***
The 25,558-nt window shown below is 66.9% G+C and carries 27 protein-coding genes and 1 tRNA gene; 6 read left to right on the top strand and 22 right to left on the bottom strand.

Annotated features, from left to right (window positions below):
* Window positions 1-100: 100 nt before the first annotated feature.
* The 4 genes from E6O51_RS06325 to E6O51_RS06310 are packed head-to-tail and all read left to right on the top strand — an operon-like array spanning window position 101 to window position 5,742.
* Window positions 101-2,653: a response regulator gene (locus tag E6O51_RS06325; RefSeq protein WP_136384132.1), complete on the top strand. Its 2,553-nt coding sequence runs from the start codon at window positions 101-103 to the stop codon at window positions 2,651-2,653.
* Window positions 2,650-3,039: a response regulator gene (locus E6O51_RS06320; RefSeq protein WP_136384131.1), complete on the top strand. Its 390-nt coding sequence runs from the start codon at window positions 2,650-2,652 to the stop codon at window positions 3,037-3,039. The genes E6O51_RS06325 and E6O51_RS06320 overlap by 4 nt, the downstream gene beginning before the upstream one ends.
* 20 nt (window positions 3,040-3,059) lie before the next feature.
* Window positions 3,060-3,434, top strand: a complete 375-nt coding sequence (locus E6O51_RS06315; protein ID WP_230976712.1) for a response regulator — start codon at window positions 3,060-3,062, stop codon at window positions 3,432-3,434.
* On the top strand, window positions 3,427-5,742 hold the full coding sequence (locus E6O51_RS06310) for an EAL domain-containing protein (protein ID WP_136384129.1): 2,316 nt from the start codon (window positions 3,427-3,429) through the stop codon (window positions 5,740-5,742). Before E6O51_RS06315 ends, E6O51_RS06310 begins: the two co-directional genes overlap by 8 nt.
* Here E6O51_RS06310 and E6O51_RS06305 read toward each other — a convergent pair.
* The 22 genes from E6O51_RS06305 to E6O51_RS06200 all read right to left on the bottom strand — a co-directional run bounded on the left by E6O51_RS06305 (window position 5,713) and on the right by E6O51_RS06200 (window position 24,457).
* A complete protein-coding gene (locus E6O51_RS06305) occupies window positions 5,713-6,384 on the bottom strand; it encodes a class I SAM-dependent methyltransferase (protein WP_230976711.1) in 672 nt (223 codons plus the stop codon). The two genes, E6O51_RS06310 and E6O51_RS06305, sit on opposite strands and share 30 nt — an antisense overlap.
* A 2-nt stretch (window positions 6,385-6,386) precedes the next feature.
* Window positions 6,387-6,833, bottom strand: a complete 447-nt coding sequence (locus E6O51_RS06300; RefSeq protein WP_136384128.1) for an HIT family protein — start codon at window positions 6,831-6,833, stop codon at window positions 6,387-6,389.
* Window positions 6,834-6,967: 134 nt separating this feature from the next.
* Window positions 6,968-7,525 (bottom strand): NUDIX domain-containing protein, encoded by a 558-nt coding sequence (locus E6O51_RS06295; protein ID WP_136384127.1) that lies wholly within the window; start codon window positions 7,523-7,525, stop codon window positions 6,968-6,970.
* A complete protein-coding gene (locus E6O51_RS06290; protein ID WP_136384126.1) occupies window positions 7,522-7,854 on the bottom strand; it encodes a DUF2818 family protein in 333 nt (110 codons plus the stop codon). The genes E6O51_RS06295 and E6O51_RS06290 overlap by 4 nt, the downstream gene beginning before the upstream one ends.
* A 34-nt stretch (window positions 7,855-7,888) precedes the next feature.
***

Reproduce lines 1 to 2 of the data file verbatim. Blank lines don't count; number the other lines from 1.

The 25,558-nt window shown below is 66.9% G+C and carries 27 protein-coding genes and 1 tRNA gene; 6 read left to right on the top strand and 22 right to left on the bottom strand.

Annotated features, from left to right (window positions below):